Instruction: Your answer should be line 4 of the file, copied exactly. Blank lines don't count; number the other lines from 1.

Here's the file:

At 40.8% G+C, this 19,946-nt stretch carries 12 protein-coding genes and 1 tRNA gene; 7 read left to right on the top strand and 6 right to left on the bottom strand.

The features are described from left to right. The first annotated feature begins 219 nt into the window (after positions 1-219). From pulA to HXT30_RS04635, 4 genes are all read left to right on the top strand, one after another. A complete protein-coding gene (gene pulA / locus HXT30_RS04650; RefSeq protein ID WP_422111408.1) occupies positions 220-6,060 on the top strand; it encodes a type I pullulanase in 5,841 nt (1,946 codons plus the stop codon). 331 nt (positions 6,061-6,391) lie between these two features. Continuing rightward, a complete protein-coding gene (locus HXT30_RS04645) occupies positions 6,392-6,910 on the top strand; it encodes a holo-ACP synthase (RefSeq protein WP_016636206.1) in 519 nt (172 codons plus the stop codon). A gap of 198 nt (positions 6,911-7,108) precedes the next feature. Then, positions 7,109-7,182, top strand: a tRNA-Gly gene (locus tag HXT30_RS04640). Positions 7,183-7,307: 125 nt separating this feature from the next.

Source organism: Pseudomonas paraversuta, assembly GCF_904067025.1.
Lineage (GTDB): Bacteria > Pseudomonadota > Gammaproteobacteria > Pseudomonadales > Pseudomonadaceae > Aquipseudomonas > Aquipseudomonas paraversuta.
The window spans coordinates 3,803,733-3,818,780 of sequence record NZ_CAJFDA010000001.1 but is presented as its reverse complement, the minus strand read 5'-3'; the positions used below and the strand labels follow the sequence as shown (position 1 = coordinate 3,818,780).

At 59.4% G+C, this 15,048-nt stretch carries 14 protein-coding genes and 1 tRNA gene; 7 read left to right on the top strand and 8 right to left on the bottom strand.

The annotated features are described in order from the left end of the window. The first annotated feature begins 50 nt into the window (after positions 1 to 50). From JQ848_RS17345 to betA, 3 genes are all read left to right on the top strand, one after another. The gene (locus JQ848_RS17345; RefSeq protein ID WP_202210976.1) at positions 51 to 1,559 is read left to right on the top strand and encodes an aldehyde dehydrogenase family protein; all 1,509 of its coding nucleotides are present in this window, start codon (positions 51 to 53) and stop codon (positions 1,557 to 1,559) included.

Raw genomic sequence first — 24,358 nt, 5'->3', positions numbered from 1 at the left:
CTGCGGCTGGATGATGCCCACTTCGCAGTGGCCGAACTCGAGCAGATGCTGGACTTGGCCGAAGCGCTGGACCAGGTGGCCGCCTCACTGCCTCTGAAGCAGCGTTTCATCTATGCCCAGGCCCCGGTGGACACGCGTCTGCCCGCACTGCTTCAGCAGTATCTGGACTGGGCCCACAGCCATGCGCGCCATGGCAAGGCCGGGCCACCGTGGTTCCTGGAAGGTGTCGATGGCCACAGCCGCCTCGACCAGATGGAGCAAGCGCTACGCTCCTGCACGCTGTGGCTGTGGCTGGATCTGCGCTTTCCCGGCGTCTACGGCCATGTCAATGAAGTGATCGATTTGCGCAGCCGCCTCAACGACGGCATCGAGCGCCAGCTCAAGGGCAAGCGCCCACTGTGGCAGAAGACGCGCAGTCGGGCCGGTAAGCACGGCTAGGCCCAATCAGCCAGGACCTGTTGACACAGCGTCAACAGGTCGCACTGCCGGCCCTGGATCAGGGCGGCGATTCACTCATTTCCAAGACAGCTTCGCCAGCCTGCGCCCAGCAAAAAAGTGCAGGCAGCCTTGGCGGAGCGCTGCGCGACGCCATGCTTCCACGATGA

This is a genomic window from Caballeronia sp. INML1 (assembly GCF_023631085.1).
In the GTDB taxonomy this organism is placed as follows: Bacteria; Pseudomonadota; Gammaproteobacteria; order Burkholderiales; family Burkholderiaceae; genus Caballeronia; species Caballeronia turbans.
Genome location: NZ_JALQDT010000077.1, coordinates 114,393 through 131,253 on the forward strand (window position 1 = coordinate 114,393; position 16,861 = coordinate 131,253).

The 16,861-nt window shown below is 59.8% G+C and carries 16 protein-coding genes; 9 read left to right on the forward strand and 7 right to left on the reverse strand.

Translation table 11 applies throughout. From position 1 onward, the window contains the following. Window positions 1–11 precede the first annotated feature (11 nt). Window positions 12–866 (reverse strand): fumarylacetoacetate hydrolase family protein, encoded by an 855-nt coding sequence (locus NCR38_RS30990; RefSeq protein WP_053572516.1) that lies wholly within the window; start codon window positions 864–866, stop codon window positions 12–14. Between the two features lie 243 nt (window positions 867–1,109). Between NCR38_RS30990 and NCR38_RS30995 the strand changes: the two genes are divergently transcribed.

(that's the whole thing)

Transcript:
Lineage (GTDB): Bacteria > Pseudomonadota > Gammaproteobacteria > Pseudomonadales > Pseudomonadaceae > Aquipseudomonas > Aquipseudomonas paraversuta.